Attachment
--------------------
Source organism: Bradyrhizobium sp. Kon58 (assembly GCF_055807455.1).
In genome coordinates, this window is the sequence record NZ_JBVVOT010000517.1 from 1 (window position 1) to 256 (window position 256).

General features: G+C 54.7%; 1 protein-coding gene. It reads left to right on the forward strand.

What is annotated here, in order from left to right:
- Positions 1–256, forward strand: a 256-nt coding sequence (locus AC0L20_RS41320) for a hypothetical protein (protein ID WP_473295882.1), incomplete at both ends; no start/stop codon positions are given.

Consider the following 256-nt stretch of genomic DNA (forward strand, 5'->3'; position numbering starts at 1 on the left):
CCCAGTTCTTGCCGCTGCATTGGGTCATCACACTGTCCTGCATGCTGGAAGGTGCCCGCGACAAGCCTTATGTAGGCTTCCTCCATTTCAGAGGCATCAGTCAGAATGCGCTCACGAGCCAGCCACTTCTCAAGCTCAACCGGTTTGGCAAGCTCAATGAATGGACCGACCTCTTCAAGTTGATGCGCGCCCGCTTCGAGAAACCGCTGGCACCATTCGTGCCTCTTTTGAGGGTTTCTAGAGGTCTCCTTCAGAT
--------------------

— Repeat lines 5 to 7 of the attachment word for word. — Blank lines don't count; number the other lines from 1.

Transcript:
- Positions 1–256, forward strand: a 256-nt coding sequence (locus AC0L20_RS41320) for a hypothetical protein (protein ID WP_473295882.1), incomplete at both ends; no start/stop codon positions are given.

Consider the following 256-nt stretch of genomic DNA (forward strand, 5'->3'; position numbering starts at 1 on the left):
CCCAGTTCTTGCCGCTGCATTGGGTCATCACACTGTCCTGCATGCTGGAAGGTGCCCGCGACAAGCCTTATGTAGGCTTCCTCCATTTCAGAGGCATCAGTCAGAATGCGCTCACGAGCCAGCCACTTCTCAAGCTCAACCGGTTTGGCAAGCTCAATGAATGGACCGACCTCTTCAAGTTGATGCGCGCCCGCTTCGAGAAACCGCTGGCACCATTCGTGCCTCTTTTGAGGGTTTCTAGAGGTCTCCTTCAGAT